It is important to note that in cases of exposure to noise and ototoxicants at the same time, noise levels may NOT need to be above exposure limits for the combined effects to be seen. In addition, impulse noise may be more harmful than continuous noise in the presence of some solvents.

Symptoms that may be related to hearing loss OR exposure to ototoxicants include:

  • difficulty hearing in background noise
  • hearing others’ speech as “mumbled”
  • needing to ask others to repeat their conversation
  • trouble hearing consonants
  • speaking too loudly or too softly
  • feeling like the volume needs to be louder to hear clearly
  • tinnitus (ringing, chirping, buzzing, etc.)
  • hyperacusis (heightened sound sensitivity)
  • feelings of ear fullness
  • oscillopsia (blurry vision with head movement)
  • dizziness
  • motion sickness
  • unsteadiness when walking (especially in the dark or on dynamic surfaces like grass, gravel, uneven pavement, etc.)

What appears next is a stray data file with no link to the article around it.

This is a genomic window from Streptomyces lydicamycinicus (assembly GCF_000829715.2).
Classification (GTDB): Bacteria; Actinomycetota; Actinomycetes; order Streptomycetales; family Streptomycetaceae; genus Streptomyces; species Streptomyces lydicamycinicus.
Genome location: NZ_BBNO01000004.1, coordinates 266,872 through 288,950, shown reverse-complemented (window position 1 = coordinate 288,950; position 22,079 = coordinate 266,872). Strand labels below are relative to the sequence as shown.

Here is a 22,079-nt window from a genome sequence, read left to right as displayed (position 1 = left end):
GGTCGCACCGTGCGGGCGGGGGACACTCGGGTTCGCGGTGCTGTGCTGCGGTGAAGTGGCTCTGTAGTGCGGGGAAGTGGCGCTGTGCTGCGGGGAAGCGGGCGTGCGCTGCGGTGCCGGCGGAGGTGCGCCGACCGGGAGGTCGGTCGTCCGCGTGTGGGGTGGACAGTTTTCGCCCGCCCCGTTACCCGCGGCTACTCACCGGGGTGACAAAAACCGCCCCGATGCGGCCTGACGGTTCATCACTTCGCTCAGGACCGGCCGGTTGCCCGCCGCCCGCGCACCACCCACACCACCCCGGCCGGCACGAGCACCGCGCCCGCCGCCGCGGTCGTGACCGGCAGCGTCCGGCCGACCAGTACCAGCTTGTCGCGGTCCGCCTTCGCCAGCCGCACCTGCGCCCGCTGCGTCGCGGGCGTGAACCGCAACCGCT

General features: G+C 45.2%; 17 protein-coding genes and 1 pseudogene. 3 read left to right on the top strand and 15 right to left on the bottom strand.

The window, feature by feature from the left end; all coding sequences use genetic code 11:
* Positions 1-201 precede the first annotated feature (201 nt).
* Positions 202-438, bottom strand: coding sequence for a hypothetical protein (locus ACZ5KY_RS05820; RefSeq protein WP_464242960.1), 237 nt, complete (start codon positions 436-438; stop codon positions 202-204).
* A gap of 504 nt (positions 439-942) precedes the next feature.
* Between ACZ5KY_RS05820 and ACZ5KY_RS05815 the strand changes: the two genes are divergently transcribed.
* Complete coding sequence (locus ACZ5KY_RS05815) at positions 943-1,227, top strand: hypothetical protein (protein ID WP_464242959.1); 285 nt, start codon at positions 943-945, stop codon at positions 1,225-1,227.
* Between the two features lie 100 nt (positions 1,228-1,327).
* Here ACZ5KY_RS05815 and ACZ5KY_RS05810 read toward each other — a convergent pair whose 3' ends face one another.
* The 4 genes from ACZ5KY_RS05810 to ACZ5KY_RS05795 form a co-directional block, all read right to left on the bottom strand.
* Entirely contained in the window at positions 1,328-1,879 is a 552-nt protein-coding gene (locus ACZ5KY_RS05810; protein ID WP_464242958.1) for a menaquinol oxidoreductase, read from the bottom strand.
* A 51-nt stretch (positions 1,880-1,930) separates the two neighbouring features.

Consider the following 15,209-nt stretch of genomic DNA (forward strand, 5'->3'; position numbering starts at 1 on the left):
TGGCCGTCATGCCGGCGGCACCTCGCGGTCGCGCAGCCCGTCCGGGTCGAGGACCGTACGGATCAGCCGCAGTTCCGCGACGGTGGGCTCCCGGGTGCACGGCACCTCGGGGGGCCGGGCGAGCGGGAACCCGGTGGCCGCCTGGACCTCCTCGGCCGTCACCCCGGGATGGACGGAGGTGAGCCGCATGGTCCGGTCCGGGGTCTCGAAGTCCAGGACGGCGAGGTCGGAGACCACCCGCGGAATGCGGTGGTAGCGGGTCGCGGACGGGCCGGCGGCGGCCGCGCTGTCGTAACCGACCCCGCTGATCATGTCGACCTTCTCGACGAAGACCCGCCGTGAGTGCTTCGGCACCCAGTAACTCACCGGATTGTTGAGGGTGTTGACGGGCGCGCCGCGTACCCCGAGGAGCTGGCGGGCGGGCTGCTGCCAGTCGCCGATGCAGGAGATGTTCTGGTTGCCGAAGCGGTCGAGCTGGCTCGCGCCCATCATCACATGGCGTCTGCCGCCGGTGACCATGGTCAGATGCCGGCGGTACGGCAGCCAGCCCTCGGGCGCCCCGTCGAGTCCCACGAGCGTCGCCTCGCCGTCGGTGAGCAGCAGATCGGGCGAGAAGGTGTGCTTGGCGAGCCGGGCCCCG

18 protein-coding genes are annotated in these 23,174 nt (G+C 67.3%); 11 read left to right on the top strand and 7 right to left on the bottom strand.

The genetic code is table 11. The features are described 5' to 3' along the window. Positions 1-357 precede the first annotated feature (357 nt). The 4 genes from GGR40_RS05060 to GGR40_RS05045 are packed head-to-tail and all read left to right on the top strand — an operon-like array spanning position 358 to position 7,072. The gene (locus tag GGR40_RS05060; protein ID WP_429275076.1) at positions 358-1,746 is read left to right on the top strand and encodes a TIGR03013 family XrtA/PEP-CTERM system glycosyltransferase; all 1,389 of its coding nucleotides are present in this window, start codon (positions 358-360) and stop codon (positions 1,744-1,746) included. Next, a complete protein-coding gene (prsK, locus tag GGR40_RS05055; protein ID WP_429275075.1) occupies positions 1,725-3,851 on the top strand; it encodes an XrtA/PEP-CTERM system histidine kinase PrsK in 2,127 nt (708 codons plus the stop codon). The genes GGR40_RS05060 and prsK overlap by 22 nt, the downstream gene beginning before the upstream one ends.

• falls
  • reduced mobility

Please see the OSH Answers “What makes chemicals poisonous?” for more information.

What chemicals cause ototoxicity?

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More than 100 substances present in workplaces have been identified as being potentially ototoxic. The structure or specific chemical properties needed to cause ototoxicity are NOT completely understood.

Substances that have been identified to be ototoxic or are strongly suspected to have ototoxic potential include:

  • Organic solvents:  Styrene, toluene, p-xylene, ethylbenzene, chlorobenzene, trichloroethylene, n-hexane, n-heptane, carbon disulphide, solvent mixtures
  • Halogenated hydrocarbons: polychlorinated biphenyls, tetrabromobisphenol a, hexabromocyclododecane, hexachlorobenzene
  • Nitriles: 3-Butenenitrile, cis-2-pentenenitrile, acrylonitrile, cis-crotononitrile, 3,3’-iminodipropionitrile
  • Bromates: Sodium bromate, potassium bromate
  • Metals and compounds: Lead, mercury, organotins, germanium dioxide